Russia's opening-up to the outside world has been a great event for the world in general and its neighboring countries in particular. Foreign direct investment (FDI) in Russia started in 1992 and expanded in 1998. Currently, there are 26 foreign companies from eleven countries active in the petroleum upstream sector in Russia, six of which are international majors including BP-Amoco, Shell, Exxon-Mobil, TotalFinaElf and Texaco-Chevron and the like. Europe and US based companies dominate the foreign investment in Russia. E&P projects totaled 44, which are located mainly in Timen-Pechoran, Sakhalin, Eastern Siberia and Western Siberia, regionally speaking. As the largest neighboring country of Russia, China has not concluded any major petroleum direct investment projects in the country except for oil and gas pipeline to be finally approved. Authors will make quantitative analyses of the FDI in Russia here.

Currently, China imported about 60 million tones of oil in 2001 by the sea lance from the Middle East. Against the growing domestic demand, the single source based route makes China's energy less secure. A search for additional sources from Russia and Central Asia has been emphasized and escalated since the opening up of Russia's energy sector. Beyond the pipeline transportation, China is continuing to seek for major undeveloped oil researves, oil pipelines associated projects, along with business alliance through privatization or M&A activities. There are huge issues to be tackled, accordingly.

Chinese petroleum companies are negotiating with Russian counterparts on this matter. Results remain less bright because of corporate strategic and cultural differentials. Some oil and gas provisions remain less clear in Russia.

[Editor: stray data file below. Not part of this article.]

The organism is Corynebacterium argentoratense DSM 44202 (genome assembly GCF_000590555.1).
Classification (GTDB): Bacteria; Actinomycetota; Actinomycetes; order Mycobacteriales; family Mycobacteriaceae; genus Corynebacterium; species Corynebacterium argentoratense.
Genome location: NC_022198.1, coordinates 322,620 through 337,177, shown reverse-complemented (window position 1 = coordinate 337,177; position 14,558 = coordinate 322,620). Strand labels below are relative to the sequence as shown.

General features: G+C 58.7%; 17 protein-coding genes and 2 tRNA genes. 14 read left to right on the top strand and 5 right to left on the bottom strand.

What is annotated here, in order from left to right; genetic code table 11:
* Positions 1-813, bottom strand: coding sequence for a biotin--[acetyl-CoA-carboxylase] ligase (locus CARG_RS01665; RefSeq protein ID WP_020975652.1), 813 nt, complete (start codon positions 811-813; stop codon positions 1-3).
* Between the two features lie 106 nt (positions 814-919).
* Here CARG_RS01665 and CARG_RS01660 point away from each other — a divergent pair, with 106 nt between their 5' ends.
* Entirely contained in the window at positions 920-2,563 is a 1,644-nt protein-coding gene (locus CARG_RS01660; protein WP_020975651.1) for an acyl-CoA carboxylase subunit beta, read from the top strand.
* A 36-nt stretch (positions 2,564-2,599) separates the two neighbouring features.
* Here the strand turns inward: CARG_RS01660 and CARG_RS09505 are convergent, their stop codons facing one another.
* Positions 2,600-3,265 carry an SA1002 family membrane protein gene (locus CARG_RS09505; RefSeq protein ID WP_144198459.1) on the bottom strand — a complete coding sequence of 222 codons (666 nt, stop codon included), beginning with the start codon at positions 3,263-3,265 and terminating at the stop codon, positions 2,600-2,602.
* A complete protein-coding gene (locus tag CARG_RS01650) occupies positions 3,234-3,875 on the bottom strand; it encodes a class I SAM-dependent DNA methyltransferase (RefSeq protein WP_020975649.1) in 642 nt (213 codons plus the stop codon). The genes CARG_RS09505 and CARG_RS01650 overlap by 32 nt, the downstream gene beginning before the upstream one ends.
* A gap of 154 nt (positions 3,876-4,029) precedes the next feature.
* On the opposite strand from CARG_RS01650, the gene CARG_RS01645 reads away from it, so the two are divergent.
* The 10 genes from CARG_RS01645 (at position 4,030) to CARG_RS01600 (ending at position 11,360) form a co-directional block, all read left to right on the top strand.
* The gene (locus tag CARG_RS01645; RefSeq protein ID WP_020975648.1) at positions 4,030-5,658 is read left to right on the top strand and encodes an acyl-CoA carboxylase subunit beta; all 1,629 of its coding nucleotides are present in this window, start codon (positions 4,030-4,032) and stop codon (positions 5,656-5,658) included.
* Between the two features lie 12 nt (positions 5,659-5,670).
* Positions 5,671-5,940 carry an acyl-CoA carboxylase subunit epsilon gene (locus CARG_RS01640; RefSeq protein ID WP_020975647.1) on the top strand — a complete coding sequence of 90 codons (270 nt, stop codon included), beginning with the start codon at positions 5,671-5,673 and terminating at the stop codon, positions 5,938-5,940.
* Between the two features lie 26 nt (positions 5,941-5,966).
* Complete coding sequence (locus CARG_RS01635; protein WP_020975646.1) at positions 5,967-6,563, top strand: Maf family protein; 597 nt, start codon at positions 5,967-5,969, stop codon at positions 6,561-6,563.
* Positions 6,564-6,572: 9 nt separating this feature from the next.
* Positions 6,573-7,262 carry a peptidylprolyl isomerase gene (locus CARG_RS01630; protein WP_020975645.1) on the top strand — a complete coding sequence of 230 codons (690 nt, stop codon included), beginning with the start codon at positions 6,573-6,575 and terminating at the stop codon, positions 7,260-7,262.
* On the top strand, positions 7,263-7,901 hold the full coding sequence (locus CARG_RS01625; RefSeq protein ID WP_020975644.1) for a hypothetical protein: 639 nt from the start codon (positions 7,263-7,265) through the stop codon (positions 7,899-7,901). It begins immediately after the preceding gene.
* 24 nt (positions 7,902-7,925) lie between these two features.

China has learned from the lessons of western oil companies doing businesses in Russia in the last decade. Long lasting procedure of legislative approval and negotiation with local counterparts thereafter disappointed many western companies. Meanwhile, among several obstacles are contractual system and tax arrangements. However, the paper suggest that

The authors suggest that bidding for undeveloped oil fields and the shares of privatized oil companies in Russia are among choices. PSA along with joint venture arrangement are effective ways available for consideration. However, favorable and transparent policies should be prioritized for any success of business in Russia.

International investors have to realize that Russian need for multiple routes and exporting outlets to ship oil and gas to the regional market. However, the primary for Russia and China or others alike is further close work on contractual conciliation and legal and administrative regulations of the oil and gas pipelines.

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